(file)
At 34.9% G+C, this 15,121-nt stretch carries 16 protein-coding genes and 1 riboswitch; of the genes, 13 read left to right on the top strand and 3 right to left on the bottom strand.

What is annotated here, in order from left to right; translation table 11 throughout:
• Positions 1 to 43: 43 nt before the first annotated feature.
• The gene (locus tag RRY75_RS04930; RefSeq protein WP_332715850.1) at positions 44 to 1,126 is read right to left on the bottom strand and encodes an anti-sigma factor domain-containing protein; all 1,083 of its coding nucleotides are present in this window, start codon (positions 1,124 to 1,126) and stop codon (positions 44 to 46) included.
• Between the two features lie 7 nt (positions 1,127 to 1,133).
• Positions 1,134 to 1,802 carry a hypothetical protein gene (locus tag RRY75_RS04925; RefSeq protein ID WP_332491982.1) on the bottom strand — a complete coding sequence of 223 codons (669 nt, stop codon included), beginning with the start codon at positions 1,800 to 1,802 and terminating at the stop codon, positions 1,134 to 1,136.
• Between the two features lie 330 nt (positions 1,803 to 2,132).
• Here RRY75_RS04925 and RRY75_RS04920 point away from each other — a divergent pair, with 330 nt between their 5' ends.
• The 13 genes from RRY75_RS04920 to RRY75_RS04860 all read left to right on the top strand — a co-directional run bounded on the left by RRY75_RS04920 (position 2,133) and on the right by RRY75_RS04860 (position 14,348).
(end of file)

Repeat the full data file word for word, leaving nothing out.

At 34.9% G+C, this 15,121-nt stretch carries 16 protein-coding genes and 1 riboswitch; of the genes, 13 read left to right on the top strand and 3 right to left on the bottom strand.

What is annotated here, in order from left to right; translation table 11 throughout:
• Positions 1 to 43: 43 nt before the first annotated feature.
• The gene (locus tag RRY75_RS04930; RefSeq protein WP_332715850.1) at positions 44 to 1,126 is read right to left on the bottom strand and encodes an anti-sigma factor domain-containing protein; all 1,083 of its coding nucleotides are present in this window, start codon (positions 1,124 to 1,126) and stop codon (positions 44 to 46) included.
• Between the two features lie 7 nt (positions 1,127 to 1,133).
• Positions 1,134 to 1,802 carry a hypothetical protein gene (locus tag RRY75_RS04925; RefSeq protein ID WP_332491982.1) on the bottom strand — a complete coding sequence of 223 codons (669 nt, stop codon included), beginning with the start codon at positions 1,800 to 1,802 and terminating at the stop codon, positions 1,134 to 1,136.
• Between the two features lie 330 nt (positions 1,803 to 2,132).
• Here RRY75_RS04925 and RRY75_RS04920 point away from each other — a divergent pair, with 330 nt between their 5' ends.
• The 13 genes from RRY75_RS04920 to RRY75_RS04860 all read left to right on the top strand — a co-directional run bounded on the left by RRY75_RS04920 (position 2,133) and on the right by RRY75_RS04860 (position 14,348).